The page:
Comcast Goes Metro

written by Harry - Leave a reply

5/20/2011 – Comcast raised a few eyebrows earlier this week when it announced it’s entry into the medium-sized business services sector. Rolling out metro-Ethernet internet services to 20 of the most populated US cities, the telecoms giant is hoping to piggy back on the current demand for faster internet speeds amongst companies with 20 to 500 employees. It’s a bold move by the Philadelphia-based giant.

For those who aren’t in the know, metro-Ethernet is a ultra-fast computer network build on cables and infrastructure existing within a metropolitan area or city. Based on the Ethernet cable standard, it allows users to connect to the internet and experience both download and upload speeds much faster than standard consumer or small business level technology. Many cable operators have been cashing in on metro-Ethernet services for a number of years because businesses are prepared to pay more for a higher level of connectivity.

Until now, however, Comcast has been behind the curve when it comes to satisfying this market segment. Their main revenue streams have traditionally come from the consumer and small business market but they recently saw the opportunity to enter the new space by employing the same network they use to service their cellular backhaul customers. It allows them to offer the same technology used by enterprise-level companies to smaller business at a lower per-megabit price.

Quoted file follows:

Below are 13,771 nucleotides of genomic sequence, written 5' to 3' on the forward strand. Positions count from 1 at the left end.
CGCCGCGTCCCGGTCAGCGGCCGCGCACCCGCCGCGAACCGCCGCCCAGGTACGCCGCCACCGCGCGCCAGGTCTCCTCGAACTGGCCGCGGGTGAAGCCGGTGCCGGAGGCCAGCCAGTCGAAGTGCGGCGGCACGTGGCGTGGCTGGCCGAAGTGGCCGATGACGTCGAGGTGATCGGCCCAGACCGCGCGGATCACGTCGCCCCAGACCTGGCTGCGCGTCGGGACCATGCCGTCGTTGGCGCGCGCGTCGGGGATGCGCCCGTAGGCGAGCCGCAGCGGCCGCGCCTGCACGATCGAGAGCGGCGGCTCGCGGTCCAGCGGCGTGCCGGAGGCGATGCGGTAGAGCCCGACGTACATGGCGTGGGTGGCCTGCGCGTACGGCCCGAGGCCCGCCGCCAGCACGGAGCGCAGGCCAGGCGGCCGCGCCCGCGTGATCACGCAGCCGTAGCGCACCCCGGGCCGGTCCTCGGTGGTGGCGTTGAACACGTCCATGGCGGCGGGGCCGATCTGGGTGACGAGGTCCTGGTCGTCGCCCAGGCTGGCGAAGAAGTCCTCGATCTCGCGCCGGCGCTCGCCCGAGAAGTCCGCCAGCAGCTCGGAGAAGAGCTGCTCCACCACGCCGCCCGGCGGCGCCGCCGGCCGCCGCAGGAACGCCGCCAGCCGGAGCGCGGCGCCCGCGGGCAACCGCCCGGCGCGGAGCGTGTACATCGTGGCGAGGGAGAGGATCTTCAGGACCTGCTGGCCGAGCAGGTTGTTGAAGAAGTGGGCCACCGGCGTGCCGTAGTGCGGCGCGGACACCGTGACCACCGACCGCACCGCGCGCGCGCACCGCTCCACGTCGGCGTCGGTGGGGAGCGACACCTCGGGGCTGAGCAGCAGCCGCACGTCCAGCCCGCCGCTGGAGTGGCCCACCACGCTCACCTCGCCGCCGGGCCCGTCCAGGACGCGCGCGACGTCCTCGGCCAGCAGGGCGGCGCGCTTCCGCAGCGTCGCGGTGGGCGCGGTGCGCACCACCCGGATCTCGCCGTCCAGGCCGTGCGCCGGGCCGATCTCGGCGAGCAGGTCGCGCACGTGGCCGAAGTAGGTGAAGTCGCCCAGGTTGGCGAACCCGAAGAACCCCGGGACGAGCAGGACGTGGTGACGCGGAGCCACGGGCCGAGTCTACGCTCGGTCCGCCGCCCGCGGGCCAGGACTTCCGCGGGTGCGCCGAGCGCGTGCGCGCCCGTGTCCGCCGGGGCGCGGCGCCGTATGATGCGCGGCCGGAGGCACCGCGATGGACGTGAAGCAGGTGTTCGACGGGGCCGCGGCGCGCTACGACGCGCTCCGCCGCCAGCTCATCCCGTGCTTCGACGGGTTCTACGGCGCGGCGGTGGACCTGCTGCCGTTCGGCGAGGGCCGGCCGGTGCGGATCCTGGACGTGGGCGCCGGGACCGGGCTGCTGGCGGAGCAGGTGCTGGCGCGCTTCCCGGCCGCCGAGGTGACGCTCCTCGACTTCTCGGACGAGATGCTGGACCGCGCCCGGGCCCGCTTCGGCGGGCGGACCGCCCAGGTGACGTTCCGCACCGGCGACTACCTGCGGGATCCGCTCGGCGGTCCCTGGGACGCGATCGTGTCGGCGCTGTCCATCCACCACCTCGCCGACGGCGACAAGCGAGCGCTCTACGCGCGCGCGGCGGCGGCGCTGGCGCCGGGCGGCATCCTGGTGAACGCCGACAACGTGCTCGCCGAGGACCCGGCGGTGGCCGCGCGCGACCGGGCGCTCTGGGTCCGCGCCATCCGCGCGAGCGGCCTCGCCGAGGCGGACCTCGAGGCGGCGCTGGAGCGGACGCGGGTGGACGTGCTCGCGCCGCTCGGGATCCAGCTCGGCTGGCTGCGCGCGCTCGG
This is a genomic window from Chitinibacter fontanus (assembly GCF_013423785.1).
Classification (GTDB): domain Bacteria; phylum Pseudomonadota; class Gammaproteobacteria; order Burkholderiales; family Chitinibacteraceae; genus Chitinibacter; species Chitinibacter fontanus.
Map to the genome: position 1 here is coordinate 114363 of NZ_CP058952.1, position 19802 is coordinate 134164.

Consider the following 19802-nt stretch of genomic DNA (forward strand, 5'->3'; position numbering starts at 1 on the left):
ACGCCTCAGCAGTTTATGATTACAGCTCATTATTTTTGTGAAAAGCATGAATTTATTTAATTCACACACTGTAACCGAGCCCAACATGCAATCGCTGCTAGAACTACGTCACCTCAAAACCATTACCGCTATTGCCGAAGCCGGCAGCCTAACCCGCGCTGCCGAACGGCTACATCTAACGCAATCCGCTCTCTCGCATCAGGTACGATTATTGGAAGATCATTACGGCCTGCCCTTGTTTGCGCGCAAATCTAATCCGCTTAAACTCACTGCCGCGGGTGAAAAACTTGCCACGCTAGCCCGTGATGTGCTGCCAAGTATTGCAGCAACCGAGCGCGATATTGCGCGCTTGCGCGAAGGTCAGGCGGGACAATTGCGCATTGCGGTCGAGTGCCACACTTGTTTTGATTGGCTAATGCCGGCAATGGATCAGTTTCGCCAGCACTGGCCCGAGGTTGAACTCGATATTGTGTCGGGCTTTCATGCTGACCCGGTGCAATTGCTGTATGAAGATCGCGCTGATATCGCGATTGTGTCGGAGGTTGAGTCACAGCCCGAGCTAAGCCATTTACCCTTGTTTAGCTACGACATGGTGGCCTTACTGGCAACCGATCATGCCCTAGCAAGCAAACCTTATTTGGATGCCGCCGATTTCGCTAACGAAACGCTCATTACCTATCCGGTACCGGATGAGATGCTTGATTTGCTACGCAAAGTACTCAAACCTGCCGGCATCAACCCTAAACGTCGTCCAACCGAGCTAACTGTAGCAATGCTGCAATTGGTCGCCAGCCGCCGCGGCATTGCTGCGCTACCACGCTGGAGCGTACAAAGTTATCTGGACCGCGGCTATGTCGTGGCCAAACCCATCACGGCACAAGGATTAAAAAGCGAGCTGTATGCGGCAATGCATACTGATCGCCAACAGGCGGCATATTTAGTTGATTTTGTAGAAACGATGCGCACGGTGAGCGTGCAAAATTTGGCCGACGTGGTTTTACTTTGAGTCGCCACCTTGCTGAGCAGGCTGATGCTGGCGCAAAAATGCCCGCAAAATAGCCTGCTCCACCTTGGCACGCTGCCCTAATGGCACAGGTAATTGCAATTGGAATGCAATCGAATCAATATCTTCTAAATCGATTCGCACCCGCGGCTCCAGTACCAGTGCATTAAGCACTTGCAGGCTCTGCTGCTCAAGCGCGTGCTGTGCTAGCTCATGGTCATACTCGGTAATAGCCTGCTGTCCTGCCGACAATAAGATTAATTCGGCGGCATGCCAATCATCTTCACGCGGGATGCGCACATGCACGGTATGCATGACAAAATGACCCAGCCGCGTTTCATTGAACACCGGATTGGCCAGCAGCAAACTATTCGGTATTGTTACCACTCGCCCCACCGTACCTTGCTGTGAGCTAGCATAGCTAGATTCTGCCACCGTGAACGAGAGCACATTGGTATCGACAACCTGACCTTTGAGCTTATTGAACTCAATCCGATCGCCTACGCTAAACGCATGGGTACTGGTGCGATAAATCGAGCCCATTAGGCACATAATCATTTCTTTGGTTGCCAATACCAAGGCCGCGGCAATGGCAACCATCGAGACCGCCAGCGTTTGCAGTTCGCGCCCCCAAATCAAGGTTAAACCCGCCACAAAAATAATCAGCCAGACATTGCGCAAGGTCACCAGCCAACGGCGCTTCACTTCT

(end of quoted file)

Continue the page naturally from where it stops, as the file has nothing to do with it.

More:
What makes metro-Ethernet great is that it offers much more choice in terms of connectivity. Customers can start by signing up for a 1Mbps service and then scale up incrementally to a network as fast as 1Gbps without making a single change in equipment or internal infrastructure. It is perfect for companies that are growing in employees or starting to utilise more bandwidth intensive applications like cloud computing or business continuity services. For those who are really bandwidth hungry, Comcast are even offering a service that deliver speeds of up to 10 Gbps, although additional equipment needs to be purchased client-side to make it possible.

While Comcast’s branch out into a new sector seems like an obvious progression to them, I wonder how the market will react. As a provider to consumers and small businesses, they have a questionable reputation regarding customer service. Handling single users and mom and pop stores is one thing, having responsibility for operations that involve millions of dollars is another. If you can’t even swallow one slice, what makes you think you can handle the whole cake?

IT managers whose reputations, and jobs, depend on the efficient operation of their company’s network should rightly be hesitant about entrusting such a critical business component to an operator notorious for shoddy workmanship. A lot will depend on how robust their core infrastructure is and the level of redundancy enforced. That said, in their communications they are offering substantial service-level guarantees including a 99.99 percent availably promise. Maybe they’re outsourcing their service department?

The 20 initial cities where the service is available are as follows: Atlanta, Baltimore, Boston, Chicago, Denver, Detroit, Harrisburg, Hartford, Houston, Indianapolis, Jacksonville, Miami, Nashville, New Jersey, Oakland, Philadelphia, Pittsburgh, Portland, Sacramento, Salt Lake City, San Francisco, San Jose, Seattle, Washington DC and western New England.

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